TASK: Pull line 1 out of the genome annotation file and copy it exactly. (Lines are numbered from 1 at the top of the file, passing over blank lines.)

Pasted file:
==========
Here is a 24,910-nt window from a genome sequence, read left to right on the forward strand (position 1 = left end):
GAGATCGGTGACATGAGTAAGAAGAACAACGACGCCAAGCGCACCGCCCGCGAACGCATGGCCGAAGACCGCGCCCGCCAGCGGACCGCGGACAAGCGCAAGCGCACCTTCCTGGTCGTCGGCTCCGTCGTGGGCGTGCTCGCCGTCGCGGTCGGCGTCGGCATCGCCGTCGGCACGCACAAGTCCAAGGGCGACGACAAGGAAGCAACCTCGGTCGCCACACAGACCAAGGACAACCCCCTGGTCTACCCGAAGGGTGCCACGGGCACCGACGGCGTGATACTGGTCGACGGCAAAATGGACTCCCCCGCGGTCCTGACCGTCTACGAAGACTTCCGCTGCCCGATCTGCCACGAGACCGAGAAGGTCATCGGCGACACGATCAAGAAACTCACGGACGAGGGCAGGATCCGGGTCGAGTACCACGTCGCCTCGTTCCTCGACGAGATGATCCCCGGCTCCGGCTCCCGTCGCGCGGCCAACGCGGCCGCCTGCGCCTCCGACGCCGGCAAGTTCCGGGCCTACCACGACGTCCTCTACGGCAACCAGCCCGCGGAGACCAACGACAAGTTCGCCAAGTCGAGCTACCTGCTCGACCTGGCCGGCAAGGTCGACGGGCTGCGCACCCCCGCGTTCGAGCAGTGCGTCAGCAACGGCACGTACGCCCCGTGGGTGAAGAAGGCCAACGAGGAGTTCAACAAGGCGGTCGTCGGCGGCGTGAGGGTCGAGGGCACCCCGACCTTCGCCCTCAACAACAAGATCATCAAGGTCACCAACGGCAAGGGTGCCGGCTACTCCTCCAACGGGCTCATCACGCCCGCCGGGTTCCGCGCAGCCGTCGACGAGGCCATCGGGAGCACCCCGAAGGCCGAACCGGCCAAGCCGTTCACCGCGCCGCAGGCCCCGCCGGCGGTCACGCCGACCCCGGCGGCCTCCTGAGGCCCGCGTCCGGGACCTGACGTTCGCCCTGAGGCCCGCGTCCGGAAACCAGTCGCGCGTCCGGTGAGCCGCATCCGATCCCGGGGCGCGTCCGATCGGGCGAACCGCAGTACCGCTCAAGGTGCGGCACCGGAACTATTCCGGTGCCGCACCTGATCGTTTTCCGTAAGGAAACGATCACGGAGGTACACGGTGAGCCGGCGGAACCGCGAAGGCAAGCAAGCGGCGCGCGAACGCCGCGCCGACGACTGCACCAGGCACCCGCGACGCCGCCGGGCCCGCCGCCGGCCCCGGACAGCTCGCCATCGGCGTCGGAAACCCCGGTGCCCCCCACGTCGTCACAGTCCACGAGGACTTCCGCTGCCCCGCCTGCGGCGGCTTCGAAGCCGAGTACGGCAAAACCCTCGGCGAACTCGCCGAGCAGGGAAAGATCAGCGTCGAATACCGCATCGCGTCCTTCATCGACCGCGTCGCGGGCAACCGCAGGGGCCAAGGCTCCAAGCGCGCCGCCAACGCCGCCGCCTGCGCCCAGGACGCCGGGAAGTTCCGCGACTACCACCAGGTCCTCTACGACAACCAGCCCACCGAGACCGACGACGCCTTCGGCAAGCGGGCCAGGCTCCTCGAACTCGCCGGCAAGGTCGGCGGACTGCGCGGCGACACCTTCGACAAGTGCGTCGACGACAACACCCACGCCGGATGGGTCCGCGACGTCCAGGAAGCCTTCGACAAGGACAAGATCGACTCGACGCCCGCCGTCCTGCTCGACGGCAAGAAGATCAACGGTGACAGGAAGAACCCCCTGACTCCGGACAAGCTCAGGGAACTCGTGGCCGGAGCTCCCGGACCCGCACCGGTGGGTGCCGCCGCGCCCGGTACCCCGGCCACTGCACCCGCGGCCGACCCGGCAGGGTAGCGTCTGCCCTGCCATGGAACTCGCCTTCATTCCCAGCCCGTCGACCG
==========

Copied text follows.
Here is a 24,910-nt window from a genome sequence, read left to right on the forward strand (position 1 = left end):